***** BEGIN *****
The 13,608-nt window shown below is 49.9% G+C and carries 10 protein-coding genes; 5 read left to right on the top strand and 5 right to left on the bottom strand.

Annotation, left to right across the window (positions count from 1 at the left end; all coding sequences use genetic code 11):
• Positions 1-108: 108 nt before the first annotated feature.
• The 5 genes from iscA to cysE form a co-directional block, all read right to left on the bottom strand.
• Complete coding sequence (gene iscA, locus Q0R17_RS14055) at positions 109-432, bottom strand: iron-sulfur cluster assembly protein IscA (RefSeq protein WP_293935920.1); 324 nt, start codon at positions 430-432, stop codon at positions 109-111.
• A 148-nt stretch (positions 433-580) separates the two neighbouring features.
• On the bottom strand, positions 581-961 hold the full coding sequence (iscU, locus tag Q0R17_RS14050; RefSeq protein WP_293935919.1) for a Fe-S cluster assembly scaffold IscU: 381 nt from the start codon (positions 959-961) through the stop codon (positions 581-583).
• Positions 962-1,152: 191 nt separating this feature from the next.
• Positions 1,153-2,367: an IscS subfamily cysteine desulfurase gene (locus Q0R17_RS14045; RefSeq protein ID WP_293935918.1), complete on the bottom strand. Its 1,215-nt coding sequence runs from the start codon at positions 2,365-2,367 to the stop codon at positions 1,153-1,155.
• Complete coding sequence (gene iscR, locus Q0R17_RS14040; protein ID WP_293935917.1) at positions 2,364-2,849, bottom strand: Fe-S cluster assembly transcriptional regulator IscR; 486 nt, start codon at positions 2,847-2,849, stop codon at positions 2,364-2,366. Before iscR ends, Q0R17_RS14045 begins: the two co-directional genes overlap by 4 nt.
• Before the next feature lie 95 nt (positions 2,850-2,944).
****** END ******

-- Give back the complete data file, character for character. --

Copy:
The 13,608-nt window shown below is 49.9% G+C and carries 10 protein-coding genes; 5 read left to right on the top strand and 5 right to left on the bottom strand.

Annotation, left to right across the window (positions count from 1 at the left end; all coding sequences use genetic code 11):
• Positions 1-108: 108 nt before the first annotated feature.
• The 5 genes from iscA to cysE form a co-directional block, all read right to left on the bottom strand.
• Complete coding sequence (gene iscA, locus Q0R17_RS14055) at positions 109-432, bottom strand: iron-sulfur cluster assembly protein IscA (RefSeq protein WP_293935920.1); 324 nt, start codon at positions 430-432, stop codon at positions 109-111.
• A 148-nt stretch (positions 433-580) separates the two neighbouring features.
• On the bottom strand, positions 581-961 hold the full coding sequence (iscU, locus tag Q0R17_RS14050; RefSeq protein WP_293935919.1) for a Fe-S cluster assembly scaffold IscU: 381 nt from the start codon (positions 959-961) through the stop codon (positions 581-583).
• Positions 962-1,152: 191 nt separating this feature from the next.
• Positions 1,153-2,367: an IscS subfamily cysteine desulfurase gene (locus Q0R17_RS14045; RefSeq protein ID WP_293935918.1), complete on the bottom strand. Its 1,215-nt coding sequence runs from the start codon at positions 2,365-2,367 to the stop codon at positions 1,153-1,155.
• Complete coding sequence (gene iscR, locus Q0R17_RS14040; protein ID WP_293935917.1) at positions 2,364-2,849, bottom strand: Fe-S cluster assembly transcriptional regulator IscR; 486 nt, start codon at positions 2,847-2,849, stop codon at positions 2,364-2,366. Before iscR ends, Q0R17_RS14045 begins: the two co-directional genes overlap by 4 nt.
• Before the next feature lie 95 nt (positions 2,850-2,944).